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ISSN 1749-8155

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Review Date: 
12 Jun 2014

Gemma Allen’s well-conceived and meticulously researched first book explores the ways in which themes of education, piety and politics interacted and impacted on the lives of the Cooke sisters in late 16th-century England.

Review Date: 
5 Sep 2013

This important work is long overdue. It identifies two gaps in the existing historiography.

Review Date: 
1 Jun 2011

Chocolate, writes Emma Robertson in the introduction to her monograph, ‘has been invested with specific cultural meanings which are in part connected to … conditions of production’ (p. 3). At the heart of this study is a challenge to existing histories:

Review Date: 
30 Apr 2011

Midst the foe, and the stranger she seeks not renown

She courts not their smiles, and she heeds not their frowns

Could she only impart unto childhood and youth

The science of God, of religion, and truth... (p. 110)

Review Date: 
1 Jan 2011

This volume makes an excellent contribution to the field of religious and gender history, properly marking the revival of interest in religion within British cultural and social history that has been quietly developing over the past decade.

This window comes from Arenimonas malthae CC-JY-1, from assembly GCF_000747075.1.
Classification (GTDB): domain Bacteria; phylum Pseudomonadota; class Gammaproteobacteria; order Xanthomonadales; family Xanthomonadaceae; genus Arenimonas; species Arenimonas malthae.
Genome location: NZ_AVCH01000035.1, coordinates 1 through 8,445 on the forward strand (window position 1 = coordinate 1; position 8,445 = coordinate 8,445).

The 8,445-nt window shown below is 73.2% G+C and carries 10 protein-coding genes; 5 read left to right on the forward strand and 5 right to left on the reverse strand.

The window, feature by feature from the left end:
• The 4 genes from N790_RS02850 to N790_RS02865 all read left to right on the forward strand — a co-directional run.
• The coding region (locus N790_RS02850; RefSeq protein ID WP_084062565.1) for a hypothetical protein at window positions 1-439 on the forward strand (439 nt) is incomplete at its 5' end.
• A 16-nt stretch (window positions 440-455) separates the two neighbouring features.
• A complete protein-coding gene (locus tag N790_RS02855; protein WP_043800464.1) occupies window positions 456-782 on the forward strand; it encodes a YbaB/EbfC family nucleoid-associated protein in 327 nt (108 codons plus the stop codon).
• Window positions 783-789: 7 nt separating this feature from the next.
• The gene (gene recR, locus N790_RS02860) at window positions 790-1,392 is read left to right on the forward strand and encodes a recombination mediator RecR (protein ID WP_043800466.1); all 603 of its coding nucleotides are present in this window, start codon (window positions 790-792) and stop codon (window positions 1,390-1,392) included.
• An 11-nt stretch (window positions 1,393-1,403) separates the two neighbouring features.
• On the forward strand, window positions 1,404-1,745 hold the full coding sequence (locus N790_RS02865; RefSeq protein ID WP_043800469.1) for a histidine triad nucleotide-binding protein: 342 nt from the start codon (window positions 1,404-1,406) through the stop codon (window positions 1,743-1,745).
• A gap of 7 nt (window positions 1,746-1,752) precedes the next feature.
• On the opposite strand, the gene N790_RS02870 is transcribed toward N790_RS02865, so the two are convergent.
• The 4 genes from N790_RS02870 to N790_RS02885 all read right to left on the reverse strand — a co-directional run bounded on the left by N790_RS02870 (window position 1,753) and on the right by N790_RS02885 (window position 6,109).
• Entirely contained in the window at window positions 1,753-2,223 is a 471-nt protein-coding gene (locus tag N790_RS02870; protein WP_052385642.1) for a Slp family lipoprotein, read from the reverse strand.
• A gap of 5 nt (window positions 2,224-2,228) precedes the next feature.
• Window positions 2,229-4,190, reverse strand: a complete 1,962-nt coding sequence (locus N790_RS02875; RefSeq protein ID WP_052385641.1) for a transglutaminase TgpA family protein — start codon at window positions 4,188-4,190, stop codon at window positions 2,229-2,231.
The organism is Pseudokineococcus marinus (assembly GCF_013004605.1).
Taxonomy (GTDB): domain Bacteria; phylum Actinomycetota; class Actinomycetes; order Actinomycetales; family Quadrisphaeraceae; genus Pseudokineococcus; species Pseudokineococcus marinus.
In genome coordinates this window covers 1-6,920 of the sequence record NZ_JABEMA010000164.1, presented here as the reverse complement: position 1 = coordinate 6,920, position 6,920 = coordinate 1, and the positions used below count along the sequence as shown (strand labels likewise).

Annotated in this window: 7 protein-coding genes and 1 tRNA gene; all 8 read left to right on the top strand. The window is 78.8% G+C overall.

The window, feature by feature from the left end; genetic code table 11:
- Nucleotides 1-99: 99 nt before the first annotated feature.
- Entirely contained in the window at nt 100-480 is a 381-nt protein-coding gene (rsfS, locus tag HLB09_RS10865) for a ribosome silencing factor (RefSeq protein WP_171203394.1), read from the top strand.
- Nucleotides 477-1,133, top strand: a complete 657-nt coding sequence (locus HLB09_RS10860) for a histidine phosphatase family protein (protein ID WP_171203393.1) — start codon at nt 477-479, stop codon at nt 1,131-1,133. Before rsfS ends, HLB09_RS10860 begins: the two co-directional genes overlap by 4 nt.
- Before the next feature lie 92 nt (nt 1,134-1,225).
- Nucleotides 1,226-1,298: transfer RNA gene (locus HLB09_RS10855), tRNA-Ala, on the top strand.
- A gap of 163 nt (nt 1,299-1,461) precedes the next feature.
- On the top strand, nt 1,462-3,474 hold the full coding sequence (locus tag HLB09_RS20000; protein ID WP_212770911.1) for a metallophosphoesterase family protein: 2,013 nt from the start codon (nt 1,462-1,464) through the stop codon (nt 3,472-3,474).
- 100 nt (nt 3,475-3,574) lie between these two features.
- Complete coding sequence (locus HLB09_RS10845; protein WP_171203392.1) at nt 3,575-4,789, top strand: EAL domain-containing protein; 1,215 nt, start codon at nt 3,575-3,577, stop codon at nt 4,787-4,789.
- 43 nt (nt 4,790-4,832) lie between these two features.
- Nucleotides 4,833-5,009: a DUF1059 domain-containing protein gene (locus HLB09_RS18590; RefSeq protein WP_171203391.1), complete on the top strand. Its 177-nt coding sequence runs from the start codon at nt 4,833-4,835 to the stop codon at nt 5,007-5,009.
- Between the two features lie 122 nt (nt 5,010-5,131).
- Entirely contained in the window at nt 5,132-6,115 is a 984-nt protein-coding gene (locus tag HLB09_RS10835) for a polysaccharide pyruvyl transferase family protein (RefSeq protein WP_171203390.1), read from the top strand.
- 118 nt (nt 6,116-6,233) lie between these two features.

Review Date: 
1 Jul 2010

In moving the California missions into the public sphere, Reyes has provided us with a rich and multi-layered glimpse into the lives of California women.

Review Date: 
28 Feb 2010

Of late, the Virgin Mary has become somewhat fashionable in academic circles. This prominence reflects her long-lasting cultural influence as an international historic and spiritual figure.

Review Date: 
1 May 2006

Anyone who has been researching or simply been interested in female monasticism in medieval England must have noticed a frustrating scarcity of primary sources which has resulted result in relatively meagre secondary literature. Paradoxically, we know more about the spiritual life of medieval nuns than we know about more mundane areas of their life.

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